Patty’s Ponderings: Cars And The Art Of Losing Your Mind
I bought a new car. I’ll admit the prior statement just doesn’t seem real yet. Seeing the vehicle in the parking lot here at work or in my driveway doesn’t either! It is a miracle the deal came together at all given my financial issues lately.
I never thought I’d buy a new car ever again and have been a proponent and disciple of buying used cars for a long time. And it is not only me that is shocked. My boss and friend, Scott, was amazed and pleasantly surprised by this action. We have known each other for a long time and he said he never thought he’d see me buy a new car.
The last time I did, it was a financial and emotional disaster which changed my life for decades, and not for the better. I bought a brand new Plymouth Horizon, which instantly had major issues, none of which were ever covered by the warranty, extended or otherwise.
By the time I unloaded that car onto some poor family, who said they “loved Horizons”, it had had five distributors, numerous carburetors, alternators, computer issues, was completely electrically rewired from bumper-to-bumper, door handles that fell off at the slightest touch and the worst brake problems of any car in history! And that’s the short list! I had nightmares for years about dying in this demonic red car!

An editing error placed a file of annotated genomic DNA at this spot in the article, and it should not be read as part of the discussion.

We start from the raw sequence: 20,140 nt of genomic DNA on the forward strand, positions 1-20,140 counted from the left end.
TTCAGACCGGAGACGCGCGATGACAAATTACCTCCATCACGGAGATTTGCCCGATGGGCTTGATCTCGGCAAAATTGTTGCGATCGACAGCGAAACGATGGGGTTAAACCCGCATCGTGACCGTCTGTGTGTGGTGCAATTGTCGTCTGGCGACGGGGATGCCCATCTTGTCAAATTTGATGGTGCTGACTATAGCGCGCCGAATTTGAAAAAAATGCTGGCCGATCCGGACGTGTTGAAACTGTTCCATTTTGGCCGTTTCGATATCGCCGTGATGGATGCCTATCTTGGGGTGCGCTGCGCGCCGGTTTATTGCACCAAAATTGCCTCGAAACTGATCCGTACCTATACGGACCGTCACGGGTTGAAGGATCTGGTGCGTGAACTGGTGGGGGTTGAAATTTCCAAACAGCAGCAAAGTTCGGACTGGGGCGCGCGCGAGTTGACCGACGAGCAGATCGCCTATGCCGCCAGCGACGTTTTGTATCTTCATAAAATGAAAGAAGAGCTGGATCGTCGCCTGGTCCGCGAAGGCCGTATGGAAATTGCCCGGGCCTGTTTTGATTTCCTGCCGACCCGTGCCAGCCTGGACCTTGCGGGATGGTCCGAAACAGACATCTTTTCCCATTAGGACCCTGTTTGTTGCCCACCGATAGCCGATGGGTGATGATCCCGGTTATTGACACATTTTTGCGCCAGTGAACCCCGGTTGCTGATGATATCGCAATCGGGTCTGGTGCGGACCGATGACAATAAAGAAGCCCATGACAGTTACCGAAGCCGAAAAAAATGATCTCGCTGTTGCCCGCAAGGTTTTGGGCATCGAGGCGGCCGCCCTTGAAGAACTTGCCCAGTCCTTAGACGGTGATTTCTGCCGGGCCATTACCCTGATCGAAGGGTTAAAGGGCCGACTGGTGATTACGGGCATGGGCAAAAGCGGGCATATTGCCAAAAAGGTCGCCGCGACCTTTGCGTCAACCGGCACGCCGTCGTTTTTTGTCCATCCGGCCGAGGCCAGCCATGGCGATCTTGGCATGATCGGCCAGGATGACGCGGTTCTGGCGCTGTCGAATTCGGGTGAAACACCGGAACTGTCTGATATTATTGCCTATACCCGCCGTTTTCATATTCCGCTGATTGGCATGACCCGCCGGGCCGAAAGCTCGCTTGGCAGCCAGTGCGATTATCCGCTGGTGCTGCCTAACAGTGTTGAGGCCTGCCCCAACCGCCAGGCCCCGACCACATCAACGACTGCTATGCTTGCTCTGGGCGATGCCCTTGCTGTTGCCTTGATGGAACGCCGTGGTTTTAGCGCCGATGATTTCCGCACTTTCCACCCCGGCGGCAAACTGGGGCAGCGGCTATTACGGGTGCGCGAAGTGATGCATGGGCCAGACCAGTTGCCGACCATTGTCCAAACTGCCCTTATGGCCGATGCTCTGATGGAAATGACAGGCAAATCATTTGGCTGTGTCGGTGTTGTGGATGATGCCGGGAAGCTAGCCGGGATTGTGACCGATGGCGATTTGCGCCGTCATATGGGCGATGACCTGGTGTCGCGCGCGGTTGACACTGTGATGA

Oh the places I was stranded! Once, during a short period of unemployment, my sister Carolyn and I went to Wyoming to visit my mom and look for work. My mom was a psychiatric nursing supervisor at the State Hospital in Evanston back then.
The car was acting weird all the way there. Finally we made it to the hospital grounds and parked in front of the administration building where my mom’s office faced the parking lot. As we pulled in during a raging snowstorm, my sister said, “Don’t turn it off! What if it doesn’t start again?” But it was too late. I turned the ignition off and then quickly tried to re-start the car, but to no avail. It was dead.
I was so tired of this expensive piece of junk ruining me financially that my emotions got the best of me. I jumped out of the car, into the storm, stood on the bumper and started beating on it with a long snow scraper. I was ready to bash in the headlights, windshield and anything else I could! My sister stopped me and reminded me where we were.
Later my mom entertained us by letting me know that some of her employees watching my performance out the window, thought I was a patient checking in. “Nope, that’s my daughter!” my mom sardonically said. We were stranded in that godforsaken, end-of-the-earth, hellhole, and oil boom-town for ten days, while the local Goober Pyle opened my wallet and took the rest of what I had.
In gratitude, I will say that I became one of the most consumer savvy people I know, during that period, which is how I arrived at where I am now.
I’ve done all I can for the economy. It’s your turn now. But ask my advice first. Okay?